Getting the flavor of...
A firefly light show in Appalachia
For two to three weeks usually ending in early June, the Great Smoky Mountains National Park “pulsates with light and darkness,” said Andrea Sachs in The Washington Post. The wilderness park on the Tennessee–North Carolina border is home to a rare species of firefly that—like a cousin species in South Carolina—draws sightseers by the thousands. The bioluminescent beetles are synchronous, meaning they blink in unison during a beautiful mating ritual that ends—“spoiler alert”—with the love bugs’ death. It’s a rare phenomenon made more hypnotizing by the setting: a hardwood Tennessee forest threaded by a burbling river. To stop the tourist hordes from stomping on the fireflies’ habitat, the park recently instituted a lottery system. Nearly 19,000 people applied for the 1,800 passes up for grabs this year. On the fireflies’ best nights, they reward lottery winners with an incandescent performance that “dazzles like a laser show.”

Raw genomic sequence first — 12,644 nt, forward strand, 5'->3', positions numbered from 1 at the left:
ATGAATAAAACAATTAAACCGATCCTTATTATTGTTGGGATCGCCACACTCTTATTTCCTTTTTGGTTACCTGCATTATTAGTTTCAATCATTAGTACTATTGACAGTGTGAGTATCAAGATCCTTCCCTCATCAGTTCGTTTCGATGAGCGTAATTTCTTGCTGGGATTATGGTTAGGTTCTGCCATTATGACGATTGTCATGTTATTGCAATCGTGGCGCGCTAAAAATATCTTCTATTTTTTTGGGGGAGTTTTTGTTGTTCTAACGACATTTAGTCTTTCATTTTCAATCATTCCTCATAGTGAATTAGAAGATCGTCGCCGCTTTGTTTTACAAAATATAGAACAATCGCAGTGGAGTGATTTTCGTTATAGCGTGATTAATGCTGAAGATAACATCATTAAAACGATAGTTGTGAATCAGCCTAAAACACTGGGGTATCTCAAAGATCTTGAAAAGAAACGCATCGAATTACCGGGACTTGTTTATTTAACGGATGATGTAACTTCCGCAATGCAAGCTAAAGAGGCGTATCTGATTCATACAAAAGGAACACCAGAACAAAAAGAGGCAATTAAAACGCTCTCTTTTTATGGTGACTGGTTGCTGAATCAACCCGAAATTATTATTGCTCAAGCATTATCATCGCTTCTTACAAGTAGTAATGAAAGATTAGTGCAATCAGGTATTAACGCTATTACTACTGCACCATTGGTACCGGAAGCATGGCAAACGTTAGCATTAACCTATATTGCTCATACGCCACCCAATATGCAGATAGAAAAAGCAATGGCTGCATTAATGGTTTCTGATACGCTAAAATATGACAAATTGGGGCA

New York’s Finger Lakes
When you visit the Finger Lakes in western New York, take your time, because each lake “offers a distinct world all its own,” said Kenneth Rosen in The New York Times. Hikers and boaters adore the 11 lakes and the surrounding blue hills and vineyards, which produce some of the world’s greatest rieslings. More than 30 wineries surround Seneca Lake, including Lakewood Vineyards, where the chalet offers water views and 14 wine varieties to sample. For a burst of color, head to Cornell University’s Botanic Gardens in the city of Ithaca—the region’s crown jewel, on Cayuga Lake. The gardens are a treat in the early summer, when marsh marigold and trillium are in bloom. A more dramatic natural display can be enjoyed at Letchworth State Park, “the Grand Canyon of the East,” where the Genesee River crashes over three waterfalls. Book an early-morning ride in a hot-air balloon and you can watch the sunrise while floating over the falls. ■